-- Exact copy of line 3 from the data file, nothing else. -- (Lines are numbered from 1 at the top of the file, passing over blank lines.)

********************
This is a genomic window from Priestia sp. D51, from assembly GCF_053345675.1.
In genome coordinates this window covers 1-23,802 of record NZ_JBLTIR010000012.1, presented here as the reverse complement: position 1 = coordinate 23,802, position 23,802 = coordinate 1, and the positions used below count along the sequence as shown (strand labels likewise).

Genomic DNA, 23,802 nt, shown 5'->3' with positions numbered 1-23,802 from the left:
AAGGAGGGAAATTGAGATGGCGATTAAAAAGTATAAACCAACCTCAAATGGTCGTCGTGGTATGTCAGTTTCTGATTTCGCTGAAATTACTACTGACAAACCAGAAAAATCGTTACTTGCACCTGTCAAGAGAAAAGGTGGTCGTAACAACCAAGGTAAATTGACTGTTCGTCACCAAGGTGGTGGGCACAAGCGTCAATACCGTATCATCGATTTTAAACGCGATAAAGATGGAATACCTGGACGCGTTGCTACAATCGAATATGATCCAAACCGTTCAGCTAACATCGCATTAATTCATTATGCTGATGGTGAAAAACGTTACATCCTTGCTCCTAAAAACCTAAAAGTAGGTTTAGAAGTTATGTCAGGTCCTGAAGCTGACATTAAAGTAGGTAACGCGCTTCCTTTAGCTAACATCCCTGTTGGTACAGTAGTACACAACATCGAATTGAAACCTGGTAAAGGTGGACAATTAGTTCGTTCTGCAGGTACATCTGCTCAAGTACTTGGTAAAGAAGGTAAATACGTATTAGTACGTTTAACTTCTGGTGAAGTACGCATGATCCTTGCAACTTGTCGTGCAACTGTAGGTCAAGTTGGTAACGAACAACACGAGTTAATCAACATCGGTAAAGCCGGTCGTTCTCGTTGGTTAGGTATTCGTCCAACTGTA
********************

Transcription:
Genomic DNA, 23,802 nt, shown 5'->3' with positions numbered 1-23,802 from the left: